Big hopes, small rise seen for Indonesia’s syariah finance industry

betting on explosive growth in Indonesia’s Islamic finance industry may have to settle for slower gains as an unfriendly regulatory framework holds the market back.

A huge Muslim population and vast untapped banking potential have fuelled expectations that Southeast Asia’s largest economy will be the next big growth market for the US$1 trillion (RM3.39 trillion) industry.

But unwelcoming laws and regulations and a lack of clear industry standards mean that Indonesia will struggle to match those growth expectations, keeping it in neighbouring Malaysia’s shadows for years to come.

“If Indonesia wants Islamic finance to grow faster, they have to clear these tax and legal issues and come up with proper guidelines on Islamic securities,” said Mohamad Safri Shahul Hamid, deputy CEO at Malaysia’s MIDF Amanah Investment Bank, a leading sukuk arranger.

“The regulators need to play a more active role to open up the market, initiate discussions and encourage the introduction of new products, especially retail and sukuk.”

Banks such as CIMB Islamic, the world’s biggest sukuk arranger, and insurers like Prudential plan to expand in Indonesia, drawn by its strong growth prospects.

An upbeat economic outlook, high domestic interest rates and a firming currency have attracted foreign investors to Indonesian assets, but the country has seen few sukuk sales and government issuance has sometimes disappointed.

Data showed foreigners owned a record 117.5 trillion rupiah (RM42.7 billion) worth of federal debt early in February after boosting their holdings by US$2.2 billion or nearly a fifth last year.

But on Tuesday, Jakarta rejected all 1.705 trillion rupiah worth of bids for the 1 trillion rupiah offer of sukuk after investors demanded higher yields due to a lack of trading liquidity in Islamic paper.

Islamic banking assets are expected to total 69 trillion rupiah this year or just 2%-3% of Indonesia’s total banking assets, according to the central bank.

Practitioners said the removal of double taxation on Islamic financial transactions, effective in April, and a law to facilitate government sukuk issuance was crucial, but still insufficient to give the market a boost.

Only 17 sukuk sales took place in Indonesia from 2007-2009, compared with 105 in Malaysia, Thomson Reuters data showed.

A corporate equivalent of government sukuk regulations is also needed to encourage companies to sell sukuk, said MIDF’s Safri, estimating that Indonesia has seen just over 20 rupiah corporate sukuk issues since 2004.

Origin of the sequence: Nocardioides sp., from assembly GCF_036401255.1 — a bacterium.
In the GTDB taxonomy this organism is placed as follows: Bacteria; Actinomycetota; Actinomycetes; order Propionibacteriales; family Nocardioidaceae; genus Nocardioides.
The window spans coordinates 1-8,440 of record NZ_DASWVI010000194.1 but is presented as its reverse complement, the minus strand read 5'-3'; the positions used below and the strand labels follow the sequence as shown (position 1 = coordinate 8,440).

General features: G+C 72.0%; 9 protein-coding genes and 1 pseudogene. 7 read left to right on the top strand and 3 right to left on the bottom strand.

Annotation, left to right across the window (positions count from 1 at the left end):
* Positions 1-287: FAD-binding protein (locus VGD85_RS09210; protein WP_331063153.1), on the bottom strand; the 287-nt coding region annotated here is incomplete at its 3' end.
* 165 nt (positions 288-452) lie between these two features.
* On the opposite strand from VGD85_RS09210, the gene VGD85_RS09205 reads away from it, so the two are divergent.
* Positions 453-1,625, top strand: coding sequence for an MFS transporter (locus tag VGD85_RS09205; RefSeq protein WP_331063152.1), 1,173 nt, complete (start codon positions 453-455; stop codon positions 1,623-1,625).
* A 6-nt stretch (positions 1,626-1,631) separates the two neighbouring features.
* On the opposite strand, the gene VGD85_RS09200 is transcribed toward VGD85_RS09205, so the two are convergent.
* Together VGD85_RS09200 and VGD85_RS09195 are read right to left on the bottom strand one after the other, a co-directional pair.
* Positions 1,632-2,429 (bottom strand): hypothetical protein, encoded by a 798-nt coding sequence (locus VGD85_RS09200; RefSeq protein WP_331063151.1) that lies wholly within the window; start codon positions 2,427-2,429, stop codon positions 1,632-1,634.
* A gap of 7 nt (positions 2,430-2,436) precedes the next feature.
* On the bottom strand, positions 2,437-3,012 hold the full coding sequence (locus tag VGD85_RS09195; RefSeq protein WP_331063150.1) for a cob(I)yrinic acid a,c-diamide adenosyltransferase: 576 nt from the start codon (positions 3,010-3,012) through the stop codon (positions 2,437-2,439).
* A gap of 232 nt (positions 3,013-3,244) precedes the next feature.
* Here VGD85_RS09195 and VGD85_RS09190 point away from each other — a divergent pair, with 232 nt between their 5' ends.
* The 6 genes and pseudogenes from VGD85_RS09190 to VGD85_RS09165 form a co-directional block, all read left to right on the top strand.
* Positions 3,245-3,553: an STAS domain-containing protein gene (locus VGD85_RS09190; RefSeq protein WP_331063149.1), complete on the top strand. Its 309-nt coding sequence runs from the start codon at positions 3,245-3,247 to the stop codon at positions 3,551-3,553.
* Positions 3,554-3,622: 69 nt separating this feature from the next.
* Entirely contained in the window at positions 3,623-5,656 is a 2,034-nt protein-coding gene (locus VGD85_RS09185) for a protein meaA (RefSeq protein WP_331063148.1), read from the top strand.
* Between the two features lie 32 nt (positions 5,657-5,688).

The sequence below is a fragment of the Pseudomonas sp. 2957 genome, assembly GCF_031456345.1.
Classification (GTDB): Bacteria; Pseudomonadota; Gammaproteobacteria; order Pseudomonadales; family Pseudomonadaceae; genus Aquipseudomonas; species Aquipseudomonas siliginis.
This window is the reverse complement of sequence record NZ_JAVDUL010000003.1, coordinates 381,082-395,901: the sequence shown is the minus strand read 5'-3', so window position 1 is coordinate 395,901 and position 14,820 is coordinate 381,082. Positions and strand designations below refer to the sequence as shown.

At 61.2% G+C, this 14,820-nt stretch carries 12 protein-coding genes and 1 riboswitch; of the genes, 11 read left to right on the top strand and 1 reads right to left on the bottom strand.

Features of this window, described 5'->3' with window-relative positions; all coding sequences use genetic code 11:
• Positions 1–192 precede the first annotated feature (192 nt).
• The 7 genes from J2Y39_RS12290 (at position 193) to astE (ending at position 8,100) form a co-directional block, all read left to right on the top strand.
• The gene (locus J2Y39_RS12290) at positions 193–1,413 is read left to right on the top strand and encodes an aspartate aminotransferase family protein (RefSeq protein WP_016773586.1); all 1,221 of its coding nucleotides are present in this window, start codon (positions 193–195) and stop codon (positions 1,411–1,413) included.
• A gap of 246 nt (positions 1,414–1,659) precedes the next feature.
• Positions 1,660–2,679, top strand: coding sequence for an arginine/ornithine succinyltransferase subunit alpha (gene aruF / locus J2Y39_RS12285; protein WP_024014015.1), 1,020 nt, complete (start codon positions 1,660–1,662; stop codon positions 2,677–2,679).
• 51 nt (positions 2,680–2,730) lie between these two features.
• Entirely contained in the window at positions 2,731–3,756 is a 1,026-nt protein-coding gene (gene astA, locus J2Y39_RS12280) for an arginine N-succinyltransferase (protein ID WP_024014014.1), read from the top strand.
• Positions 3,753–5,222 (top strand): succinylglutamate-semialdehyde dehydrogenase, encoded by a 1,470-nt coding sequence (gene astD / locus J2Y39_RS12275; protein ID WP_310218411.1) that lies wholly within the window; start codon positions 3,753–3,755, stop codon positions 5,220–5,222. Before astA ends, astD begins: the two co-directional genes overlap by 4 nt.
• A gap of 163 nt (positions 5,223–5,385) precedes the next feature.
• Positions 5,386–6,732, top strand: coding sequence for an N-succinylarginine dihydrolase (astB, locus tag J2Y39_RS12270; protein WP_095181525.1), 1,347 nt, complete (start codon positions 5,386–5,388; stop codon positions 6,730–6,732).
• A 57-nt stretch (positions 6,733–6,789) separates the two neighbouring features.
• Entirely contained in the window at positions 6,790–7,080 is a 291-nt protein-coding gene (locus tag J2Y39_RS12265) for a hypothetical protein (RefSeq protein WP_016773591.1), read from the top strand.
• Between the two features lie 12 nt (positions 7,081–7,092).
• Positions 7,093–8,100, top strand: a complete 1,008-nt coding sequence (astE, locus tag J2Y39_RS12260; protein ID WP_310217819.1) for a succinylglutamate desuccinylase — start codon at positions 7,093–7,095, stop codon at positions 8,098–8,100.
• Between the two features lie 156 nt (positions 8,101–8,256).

One Islamic banking lawyer in Jakarta said authorities have informally floated plans for a corporate sukuk law but no steps have been taken to enact such legislation.

To boost its syariah insurance industry, Indonesia should require the creation of full-fledged takaful companies, instead of allowing conventional insurers to operate takaful divisions, which have limited capital, said Ismail Mahbob, chief executive of Malaysian Islamic reinsurer MNRB Retakaful.

One particular model employed in Indonesia sees foreign retakaful firms receiving a net margin of fee of 3%-4%, versus at least 10% in other markets, he said.

“The financial aspect of the model they’re working on is not conducive for foreign retakaful operators to come in and give (underwriting) capacity. That will affect the growth of the market. Indirectly, they are approaching a capacity crunch.”

Around 85% of Indonesia’s population are Muslims. But compared to Malaysia, many Indonesians practise a more moderate form of Islam mixed with local beliefs, and may be less inclined to adhere to Islamic principles in finance, analysts said.

“In Indonesia not so many people understand about syariah,” said Anton Gunawan, chief economist at Bank Danamon in Jakarta.

“Middle Eastern investors are looking at sukuk, but it seems to them that the syariah system in Indonesia is not pure Islamic, but a camouflage of normal banking practices.”

And in a country of 230 million people, there are only around 80 million bank accounts, which analysts say reflect a lack of interest in formal banking.

source : bizedge

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